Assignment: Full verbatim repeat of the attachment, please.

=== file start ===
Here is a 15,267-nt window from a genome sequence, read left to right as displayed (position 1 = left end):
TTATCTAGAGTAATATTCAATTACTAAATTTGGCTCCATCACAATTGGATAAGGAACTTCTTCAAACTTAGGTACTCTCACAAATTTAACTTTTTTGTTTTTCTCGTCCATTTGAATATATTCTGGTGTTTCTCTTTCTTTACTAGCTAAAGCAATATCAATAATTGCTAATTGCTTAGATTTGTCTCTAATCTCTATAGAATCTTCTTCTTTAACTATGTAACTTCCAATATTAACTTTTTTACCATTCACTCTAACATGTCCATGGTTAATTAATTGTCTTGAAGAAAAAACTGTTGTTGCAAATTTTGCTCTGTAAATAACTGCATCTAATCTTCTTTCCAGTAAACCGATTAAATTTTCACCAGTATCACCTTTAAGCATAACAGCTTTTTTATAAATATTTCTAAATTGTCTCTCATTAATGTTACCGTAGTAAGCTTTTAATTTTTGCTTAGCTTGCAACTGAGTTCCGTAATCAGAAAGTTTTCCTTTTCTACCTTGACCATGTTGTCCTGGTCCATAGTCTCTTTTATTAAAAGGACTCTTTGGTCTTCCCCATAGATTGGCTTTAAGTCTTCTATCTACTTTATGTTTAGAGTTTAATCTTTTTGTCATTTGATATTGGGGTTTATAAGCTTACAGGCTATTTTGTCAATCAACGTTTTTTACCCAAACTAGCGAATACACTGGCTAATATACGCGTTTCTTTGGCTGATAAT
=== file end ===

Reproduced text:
Here is a 15,267-nt window from a genome sequence, read left to right as displayed (position 1 = left end):
TTATCTAGAGTAATATTCAATTACTAAATTTGGCTCCATCACAATTGGATAAGGAACTTCTTCAAACTTAGGTACTCTCACAAATTTAACTTTTTTGTTTTTCTCGTCCATTTGAATATATTCTGGTGTTTCTCTTTCTTTACTAGCTAAAGCAATATCAATAATTGCTAATTGCTTAGATTTGTCTCTAATCTCTATAGAATCTTCTTCTTTAACTATGTAACTTCCAATATTAACTTTTTTACCATTCACTCTAACATGTCCATGGTTAATTAATTGTCTTGAAGAAAAAACTGTTGTTGCAAATTTTGCTCTGTAAATAACTGCATCTAATCTTCTTTCCAGTAAACCGATTAAATTTTCACCAGTATCACCTTTAAGCATAACAGCTTTTTTATAAATATTTCTAAATTGTCTCTCATTAATGTTACCGTAGTAAGCTTTTAATTTTTGCTTAGCTTGCAACTGAGTTCCGTAATCAGAAAGTTTTCCTTTTCTACCTTGACCATGTTGTCCTGGTCCATAGTCTCTTTTATTAAAAGGACTCTTTGGTCTTCCCCATAGATTGGCTTTAAGTCTTCTATCTACTTTATGTTTAGAGTTTAATCTTTTTGTCATTTGATATTGGGGTTTATAAGCTTACAGGCTATTTTGTCAATCAACGTTTTTTACCCAAACTAGCGAATACACTGGCTAATATACGCGTTTCTTTGGCTGATAAT